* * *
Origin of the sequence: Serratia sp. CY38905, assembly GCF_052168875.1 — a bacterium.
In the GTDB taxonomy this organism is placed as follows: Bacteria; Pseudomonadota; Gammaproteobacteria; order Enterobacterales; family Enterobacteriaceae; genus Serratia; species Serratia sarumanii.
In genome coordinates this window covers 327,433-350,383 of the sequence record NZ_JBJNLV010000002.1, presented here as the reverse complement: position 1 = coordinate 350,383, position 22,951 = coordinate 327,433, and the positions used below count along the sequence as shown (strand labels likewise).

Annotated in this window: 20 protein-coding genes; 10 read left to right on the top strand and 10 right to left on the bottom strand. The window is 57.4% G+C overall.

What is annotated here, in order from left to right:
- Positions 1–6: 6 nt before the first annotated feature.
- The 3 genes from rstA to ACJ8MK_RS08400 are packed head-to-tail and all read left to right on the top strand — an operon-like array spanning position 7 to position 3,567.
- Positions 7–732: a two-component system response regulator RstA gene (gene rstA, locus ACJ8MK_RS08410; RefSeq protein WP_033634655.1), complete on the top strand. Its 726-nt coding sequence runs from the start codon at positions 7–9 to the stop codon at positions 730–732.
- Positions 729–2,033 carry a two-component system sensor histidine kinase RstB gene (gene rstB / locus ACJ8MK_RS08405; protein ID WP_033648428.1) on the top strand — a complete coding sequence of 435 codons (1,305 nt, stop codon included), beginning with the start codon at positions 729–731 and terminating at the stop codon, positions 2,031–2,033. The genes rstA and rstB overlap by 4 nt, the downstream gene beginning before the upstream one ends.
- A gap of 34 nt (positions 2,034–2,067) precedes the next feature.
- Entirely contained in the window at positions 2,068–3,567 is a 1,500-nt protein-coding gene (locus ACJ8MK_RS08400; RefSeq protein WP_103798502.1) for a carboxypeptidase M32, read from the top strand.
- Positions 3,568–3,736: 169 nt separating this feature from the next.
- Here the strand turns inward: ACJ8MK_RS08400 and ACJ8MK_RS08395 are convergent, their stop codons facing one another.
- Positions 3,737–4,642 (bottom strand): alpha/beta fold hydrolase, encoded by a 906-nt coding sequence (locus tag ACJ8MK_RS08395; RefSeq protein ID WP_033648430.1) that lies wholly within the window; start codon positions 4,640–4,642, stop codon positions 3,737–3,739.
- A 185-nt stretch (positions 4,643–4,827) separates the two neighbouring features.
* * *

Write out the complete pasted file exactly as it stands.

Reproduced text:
Origin of the sequence: Serratia sp. CY38905, assembly GCF_052168875.1 — a bacterium.
In the GTDB taxonomy this organism is placed as follows: Bacteria; Pseudomonadota; Gammaproteobacteria; order Enterobacterales; family Enterobacteriaceae; genus Serratia; species Serratia sarumanii.
In genome coordinates this window covers 327,433-350,383 of the sequence record NZ_JBJNLV010000002.1, presented here as the reverse complement: position 1 = coordinate 350,383, position 22,951 = coordinate 327,433, and the positions used below count along the sequence as shown (strand labels likewise).

Annotated in this window: 20 protein-coding genes; 10 read left to right on the top strand and 10 right to left on the bottom strand. The window is 57.4% G+C overall.

What is annotated here, in order from left to right:
- Positions 1–6: 6 nt before the first annotated feature.
- The 3 genes from rstA to ACJ8MK_RS08400 are packed head-to-tail and all read left to right on the top strand — an operon-like array spanning position 7 to position 3,567.
- Positions 7–732: a two-component system response regulator RstA gene (gene rstA, locus ACJ8MK_RS08410; RefSeq protein WP_033634655.1), complete on the top strand. Its 726-nt coding sequence runs from the start codon at positions 7–9 to the stop codon at positions 730–732.
- Positions 729–2,033 carry a two-component system sensor histidine kinase RstB gene (gene rstB / locus ACJ8MK_RS08405; protein ID WP_033648428.1) on the top strand — a complete coding sequence of 435 codons (1,305 nt, stop codon included), beginning with the start codon at positions 729–731 and terminating at the stop codon, positions 2,031–2,033. The genes rstA and rstB overlap by 4 nt, the downstream gene beginning before the upstream one ends.
- A gap of 34 nt (positions 2,034–2,067) precedes the next feature.
- Entirely contained in the window at positions 2,068–3,567 is a 1,500-nt protein-coding gene (locus ACJ8MK_RS08400; RefSeq protein WP_103798502.1) for a carboxypeptidase M32, read from the top strand.
- Positions 3,568–3,736: 169 nt separating this feature from the next.
- Here the strand turns inward: ACJ8MK_RS08400 and ACJ8MK_RS08395 are convergent, their stop codons facing one another.
- Positions 3,737–4,642 (bottom strand): alpha/beta fold hydrolase, encoded by a 906-nt coding sequence (locus tag ACJ8MK_RS08395; RefSeq protein ID WP_033648430.1) that lies wholly within the window; start codon positions 4,640–4,642, stop codon positions 3,737–3,739.
- A 185-nt stretch (positions 4,643–4,827) separates the two neighbouring features.